These instruments are used when there is a necessity of liquid control at one specific point or between maximum and minimum values. Their principle is based on the measurements of electrolytic conductivity of liquids.
Two electrodes 1 and 2 are immersed in liquid 3, which fills a vessel 4 in Fig. These electrodes through electric cables 5 are connected with an electric or electronic relay 6. Electrodes should be insulated from the vessel. Each of the electrodes forms an electrical circuit with the vessel through liquid.
Therefore, the material of the vessel should be conductive. When liquid forms the circuit with the electrode 1, the electric relay starts to operate, and a signal is sent to a secondary device which detects that the lower limit of the level equal to hmin has been reached. When liquid is in contact with the electrode 2, this indicates that the upper limit of the level hmax has been reached.
These devices may be used for an interface-level control, where one liquid is conductive, whereas the second liquid is dielectric. The advantage of conductive-type level meters is that they can be used in vessels under atmospheric or manometric (or vacuumetric) pressures. When employing electric relays, the best results may be achieved for the most of aqueous solutions of electrolytes with electrolytic resistivities lower that 20000 Ohm*cm. If one deals with liquids with low electrolytic conductivity (water, alcohol), the sensitivity of an electric circuit becomes lower, so electronically operated relays are used to increase the sensitivity of the device.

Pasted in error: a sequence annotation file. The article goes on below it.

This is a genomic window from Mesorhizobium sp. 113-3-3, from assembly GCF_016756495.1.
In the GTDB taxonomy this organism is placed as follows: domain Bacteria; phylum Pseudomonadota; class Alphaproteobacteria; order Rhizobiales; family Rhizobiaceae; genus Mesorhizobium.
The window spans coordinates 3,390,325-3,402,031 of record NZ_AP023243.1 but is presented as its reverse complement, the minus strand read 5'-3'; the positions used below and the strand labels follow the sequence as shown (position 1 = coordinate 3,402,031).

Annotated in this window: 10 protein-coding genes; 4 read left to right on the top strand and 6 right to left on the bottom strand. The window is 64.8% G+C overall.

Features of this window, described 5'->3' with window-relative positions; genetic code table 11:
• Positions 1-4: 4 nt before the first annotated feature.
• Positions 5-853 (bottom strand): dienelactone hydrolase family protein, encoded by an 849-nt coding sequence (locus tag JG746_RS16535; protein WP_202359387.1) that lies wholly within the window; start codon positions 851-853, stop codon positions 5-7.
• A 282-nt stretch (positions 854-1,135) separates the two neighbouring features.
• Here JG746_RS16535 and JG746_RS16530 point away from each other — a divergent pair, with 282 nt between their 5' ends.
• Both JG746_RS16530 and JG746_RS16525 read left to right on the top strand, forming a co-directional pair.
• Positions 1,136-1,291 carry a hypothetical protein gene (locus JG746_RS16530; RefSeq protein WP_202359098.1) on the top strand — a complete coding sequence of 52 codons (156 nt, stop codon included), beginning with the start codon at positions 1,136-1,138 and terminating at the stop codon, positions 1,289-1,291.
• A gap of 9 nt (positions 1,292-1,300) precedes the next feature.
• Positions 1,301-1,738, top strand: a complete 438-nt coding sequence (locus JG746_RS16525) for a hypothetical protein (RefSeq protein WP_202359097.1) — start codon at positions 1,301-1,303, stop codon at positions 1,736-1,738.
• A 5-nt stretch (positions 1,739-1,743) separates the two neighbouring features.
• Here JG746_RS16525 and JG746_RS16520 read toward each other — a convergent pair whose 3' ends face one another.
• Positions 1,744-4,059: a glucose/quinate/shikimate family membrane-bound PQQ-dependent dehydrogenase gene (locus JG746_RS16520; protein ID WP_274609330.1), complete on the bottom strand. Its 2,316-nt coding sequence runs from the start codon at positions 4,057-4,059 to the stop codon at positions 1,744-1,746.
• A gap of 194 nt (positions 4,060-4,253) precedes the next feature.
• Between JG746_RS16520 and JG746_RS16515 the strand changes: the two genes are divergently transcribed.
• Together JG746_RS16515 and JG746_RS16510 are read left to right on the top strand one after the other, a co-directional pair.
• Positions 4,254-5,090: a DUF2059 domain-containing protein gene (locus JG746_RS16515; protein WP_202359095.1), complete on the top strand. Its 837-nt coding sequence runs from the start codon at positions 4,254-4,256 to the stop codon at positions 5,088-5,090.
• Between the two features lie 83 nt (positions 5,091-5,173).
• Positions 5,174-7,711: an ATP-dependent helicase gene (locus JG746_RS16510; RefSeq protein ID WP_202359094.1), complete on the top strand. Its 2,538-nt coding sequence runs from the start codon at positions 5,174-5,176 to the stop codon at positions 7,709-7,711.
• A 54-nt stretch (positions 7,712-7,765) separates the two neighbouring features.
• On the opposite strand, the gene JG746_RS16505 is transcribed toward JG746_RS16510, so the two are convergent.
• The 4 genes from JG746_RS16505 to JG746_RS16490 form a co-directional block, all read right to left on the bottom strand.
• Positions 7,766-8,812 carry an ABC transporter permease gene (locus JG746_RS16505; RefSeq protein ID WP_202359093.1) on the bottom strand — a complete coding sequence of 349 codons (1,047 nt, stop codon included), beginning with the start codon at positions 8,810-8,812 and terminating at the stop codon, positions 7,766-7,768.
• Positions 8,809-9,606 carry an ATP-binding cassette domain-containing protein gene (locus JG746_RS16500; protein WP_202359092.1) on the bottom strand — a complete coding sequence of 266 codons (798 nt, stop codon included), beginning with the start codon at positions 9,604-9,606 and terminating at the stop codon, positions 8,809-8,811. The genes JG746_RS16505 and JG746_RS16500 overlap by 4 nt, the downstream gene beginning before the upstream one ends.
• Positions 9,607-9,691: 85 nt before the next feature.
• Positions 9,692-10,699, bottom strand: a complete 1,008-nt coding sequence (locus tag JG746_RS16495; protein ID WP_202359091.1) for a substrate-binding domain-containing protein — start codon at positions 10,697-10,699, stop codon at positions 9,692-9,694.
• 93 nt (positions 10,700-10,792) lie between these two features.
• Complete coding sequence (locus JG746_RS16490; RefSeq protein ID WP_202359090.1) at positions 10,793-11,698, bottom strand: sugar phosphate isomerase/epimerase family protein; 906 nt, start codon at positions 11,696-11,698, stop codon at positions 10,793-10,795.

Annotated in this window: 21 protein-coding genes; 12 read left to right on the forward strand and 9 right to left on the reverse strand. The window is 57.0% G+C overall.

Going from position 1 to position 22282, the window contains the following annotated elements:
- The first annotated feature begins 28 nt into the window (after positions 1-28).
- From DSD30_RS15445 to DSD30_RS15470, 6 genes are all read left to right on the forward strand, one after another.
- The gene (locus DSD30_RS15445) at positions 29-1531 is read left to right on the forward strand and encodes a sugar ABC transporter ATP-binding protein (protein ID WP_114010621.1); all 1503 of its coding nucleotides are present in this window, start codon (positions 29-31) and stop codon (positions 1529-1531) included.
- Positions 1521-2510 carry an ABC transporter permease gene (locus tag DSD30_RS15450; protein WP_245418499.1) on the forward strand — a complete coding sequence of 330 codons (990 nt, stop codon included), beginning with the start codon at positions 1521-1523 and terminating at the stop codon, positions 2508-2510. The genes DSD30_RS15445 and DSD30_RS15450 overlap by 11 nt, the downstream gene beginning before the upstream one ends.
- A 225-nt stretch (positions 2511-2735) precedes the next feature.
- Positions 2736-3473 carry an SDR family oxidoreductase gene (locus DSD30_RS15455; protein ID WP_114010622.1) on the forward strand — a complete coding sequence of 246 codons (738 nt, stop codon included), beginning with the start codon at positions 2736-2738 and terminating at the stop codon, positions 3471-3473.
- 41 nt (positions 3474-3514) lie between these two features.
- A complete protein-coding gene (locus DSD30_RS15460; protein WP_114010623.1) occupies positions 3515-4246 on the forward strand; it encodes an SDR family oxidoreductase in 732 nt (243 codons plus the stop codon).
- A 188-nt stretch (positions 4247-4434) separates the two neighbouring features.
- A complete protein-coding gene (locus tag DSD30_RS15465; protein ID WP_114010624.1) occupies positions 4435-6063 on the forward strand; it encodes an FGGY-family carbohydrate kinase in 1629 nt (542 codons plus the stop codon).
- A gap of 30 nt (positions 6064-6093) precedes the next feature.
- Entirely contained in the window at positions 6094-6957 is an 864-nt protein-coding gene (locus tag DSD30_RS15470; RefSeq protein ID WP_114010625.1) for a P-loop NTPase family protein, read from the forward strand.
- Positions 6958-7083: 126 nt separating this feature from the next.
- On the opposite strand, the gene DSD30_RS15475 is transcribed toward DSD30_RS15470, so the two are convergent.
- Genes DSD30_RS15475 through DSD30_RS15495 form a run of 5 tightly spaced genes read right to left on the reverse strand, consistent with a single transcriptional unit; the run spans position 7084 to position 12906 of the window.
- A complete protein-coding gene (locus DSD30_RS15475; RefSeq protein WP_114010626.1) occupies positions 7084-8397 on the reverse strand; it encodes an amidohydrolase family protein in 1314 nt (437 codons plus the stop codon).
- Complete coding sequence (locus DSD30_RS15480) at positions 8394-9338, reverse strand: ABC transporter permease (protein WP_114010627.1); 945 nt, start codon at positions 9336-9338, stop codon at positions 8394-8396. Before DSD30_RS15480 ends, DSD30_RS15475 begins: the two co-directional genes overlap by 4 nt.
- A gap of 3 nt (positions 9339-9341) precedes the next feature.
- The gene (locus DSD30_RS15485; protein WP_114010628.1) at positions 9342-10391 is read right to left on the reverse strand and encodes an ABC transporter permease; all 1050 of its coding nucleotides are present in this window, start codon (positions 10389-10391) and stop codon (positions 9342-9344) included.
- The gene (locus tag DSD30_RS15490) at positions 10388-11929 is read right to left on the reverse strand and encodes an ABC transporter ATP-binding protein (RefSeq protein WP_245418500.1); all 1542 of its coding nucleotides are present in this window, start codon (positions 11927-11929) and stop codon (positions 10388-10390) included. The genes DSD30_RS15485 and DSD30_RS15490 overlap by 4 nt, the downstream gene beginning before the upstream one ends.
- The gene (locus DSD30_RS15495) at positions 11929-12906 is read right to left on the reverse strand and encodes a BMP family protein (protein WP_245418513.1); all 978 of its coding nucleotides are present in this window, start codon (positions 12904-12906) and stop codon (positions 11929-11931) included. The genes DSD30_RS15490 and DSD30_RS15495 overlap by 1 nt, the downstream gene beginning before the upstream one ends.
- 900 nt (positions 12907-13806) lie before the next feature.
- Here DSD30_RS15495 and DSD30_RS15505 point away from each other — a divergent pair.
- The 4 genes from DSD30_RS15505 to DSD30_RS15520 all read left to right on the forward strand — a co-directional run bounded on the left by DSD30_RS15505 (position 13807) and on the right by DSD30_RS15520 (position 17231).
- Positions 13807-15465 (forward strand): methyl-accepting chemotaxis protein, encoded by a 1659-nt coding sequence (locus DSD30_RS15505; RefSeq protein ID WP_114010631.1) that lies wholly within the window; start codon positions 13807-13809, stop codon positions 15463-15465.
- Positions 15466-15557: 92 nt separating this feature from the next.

Article Source:: Dr. Alexander Badalyan, University of South Australia